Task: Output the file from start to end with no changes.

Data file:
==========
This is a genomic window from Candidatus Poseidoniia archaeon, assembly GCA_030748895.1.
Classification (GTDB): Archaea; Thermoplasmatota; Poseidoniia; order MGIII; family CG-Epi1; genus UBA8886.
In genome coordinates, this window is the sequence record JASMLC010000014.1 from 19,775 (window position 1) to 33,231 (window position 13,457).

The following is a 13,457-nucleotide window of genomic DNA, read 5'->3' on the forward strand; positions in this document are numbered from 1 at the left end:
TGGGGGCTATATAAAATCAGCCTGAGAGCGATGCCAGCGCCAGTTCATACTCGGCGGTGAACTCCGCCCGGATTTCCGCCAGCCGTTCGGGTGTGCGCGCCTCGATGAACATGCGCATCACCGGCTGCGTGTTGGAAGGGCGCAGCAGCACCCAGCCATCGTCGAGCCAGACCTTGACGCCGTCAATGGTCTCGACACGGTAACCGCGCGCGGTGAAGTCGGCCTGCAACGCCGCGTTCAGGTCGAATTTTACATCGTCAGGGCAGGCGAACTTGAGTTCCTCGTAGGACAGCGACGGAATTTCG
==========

This is a genomic window from Candidatus Poseidoniia archaeon, assembly GCA_030748895.1.
Classification (GTDB): Archaea; Thermoplasmatota; Poseidoniia; order MGIII; family CG-Epi1; genus UBA8886.
In genome coordinates, this window is the sequence record JASMLC010000014.1 from 19,775 (window position 1) to 33,231 (window position 13,457).

The following is a 13,457-nucleotide window of genomic DNA, read 5'->3' on the forward strand; positions in this document are numbered from 1 at the left end:
TGGGGGCTATATAAAATCAGCCTGAGAGCGATGCCAGCGCCAGTTCATACTCGGCGGTGAACTCCGCCCGGATTTCCGCCAGCCGTTCGGGTGTGCGCGCCTCGATGAACATGCGCATCACCGGCTGCGTGTTGGAAGGGCGCAGCAGCACCCAGCCATCGTCGAGCCAGACCTTGACGCCGTCAATGGTCTCGACACGGTAACCGCGCGCGGTGAAGTCGGCCTGCAACGCCGCGTTCAGGTCGAATTTTACATCGTCAGGGCAGGCGAACTTGAGTTCCTCGTAGGACAGCGACGGAATTTCG